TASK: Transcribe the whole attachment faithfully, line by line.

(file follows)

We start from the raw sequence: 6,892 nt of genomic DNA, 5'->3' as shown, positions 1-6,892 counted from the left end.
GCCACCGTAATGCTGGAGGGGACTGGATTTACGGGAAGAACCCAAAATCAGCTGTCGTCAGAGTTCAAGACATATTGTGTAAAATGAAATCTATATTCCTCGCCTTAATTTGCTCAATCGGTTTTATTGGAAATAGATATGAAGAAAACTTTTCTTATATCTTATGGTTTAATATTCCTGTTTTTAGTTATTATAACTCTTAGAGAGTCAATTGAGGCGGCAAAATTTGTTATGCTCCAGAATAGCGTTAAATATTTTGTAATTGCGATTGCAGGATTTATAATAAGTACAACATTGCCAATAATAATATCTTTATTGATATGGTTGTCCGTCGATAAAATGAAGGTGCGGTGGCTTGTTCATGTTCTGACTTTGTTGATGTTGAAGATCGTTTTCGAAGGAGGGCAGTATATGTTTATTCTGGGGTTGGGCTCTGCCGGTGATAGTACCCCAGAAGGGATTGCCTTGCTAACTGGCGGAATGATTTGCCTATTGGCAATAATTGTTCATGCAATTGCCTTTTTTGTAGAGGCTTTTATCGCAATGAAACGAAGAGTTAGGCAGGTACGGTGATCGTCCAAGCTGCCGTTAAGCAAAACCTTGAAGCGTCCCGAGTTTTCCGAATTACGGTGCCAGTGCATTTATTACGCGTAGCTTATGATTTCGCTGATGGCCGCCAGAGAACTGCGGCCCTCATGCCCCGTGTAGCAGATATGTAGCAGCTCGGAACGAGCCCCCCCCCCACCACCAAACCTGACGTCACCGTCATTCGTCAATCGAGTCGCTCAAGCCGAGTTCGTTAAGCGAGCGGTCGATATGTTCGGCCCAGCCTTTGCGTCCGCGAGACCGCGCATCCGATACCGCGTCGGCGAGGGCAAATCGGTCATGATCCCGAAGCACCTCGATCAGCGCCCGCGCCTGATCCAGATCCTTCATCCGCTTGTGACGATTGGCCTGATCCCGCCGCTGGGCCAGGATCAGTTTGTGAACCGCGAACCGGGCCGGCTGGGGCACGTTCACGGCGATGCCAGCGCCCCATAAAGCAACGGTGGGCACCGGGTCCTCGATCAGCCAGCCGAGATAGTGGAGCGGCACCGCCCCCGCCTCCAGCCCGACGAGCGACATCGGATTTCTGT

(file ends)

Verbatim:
We start from the raw sequence: 6,892 nt of genomic DNA, 5'->3' as shown, positions 1-6,892 counted from the left end.
GCCACCGTAATGCTGGAGGGGACTGGATTTACGGGAAGAACCCAAAATCAGCTGTCGTCAGAGTTCAAGACATATTGTGTAAAATGAAATCTATATTCCTCGCCTTAATTTGCTCAATCGGTTTTATTGGAAATAGATATGAAGAAAACTTTTCTTATATCTTATGGTTTAATATTCCTGTTTTTAGTTATTATAACTCTTAGAGAGTCAATTGAGGCGGCAAAATTTGTTATGCTCCAGAATAGCGTTAAATATTTTGTAATTGCGATTGCAGGATTTATAATAAGTACAACATTGCCAATAATAATATCTTTATTGATATGGTTGTCCGTCGATAAAATGAAGGTGCGGTGGCTTGTTCATGTTCTGACTTTGTTGATGTTGAAGATCGTTTTCGAAGGAGGGCAGTATATGTTTATTCTGGGGTTGGGCTCTGCCGGTGATAGTACCCCAGAAGGGATTGCCTTGCTAACTGGCGGAATGATTTGCCTATTGGCAATAATTGTTCATGCAATTGCCTTTTTTGTAGAGGCTTTTATCGCAATGAAACGAAGAGTTAGGCAGGTACGGTGATCGTCCAAGCTGCCGTTAAGCAAAACCTTGAAGCGTCCCGAGTTTTCCGAATTACGGTGCCAGTGCATTTATTACGCGTAGCTTATGATTTCGCTGATGGCCGCCAGAGAACTGCGGCCCTCATGCCCCGTGTAGCAGATATGTAGCAGCTCGGAACGAGCCCCCCCCCCACCACCAAACCTGACGTCACCGTCATTCGTCAATCGAGTCGCTCAAGCCGAGTTCGTTAAGCGAGCGGTCGATATGTTCGGCCCAGCCTTTGCGTCCGCGAGACCGCGCATCCGATACCGCGTCGGCGAGGGCAAATCGGTCATGATCCCGAAGCACCTCGATCAGCGCCCGCGCCTGATCCAGATCCTTCATCCGCTTGTGACGATTGGCCTGATCCCGCCGCTGGGCCAGGATCAGTTTGTGAACCGCGAACCGGGCCGGCTGGGGCACGTTCACGGCGATGCCAGCGCCCCATAAAGCAACGGTGGGCACCGGGTCCTCGATCAGCCAGCCGAGATAGTGGAGCGGCACCGCCCCCGCCTCCAGCCCGACGAGCGACATCGGATTTCTGT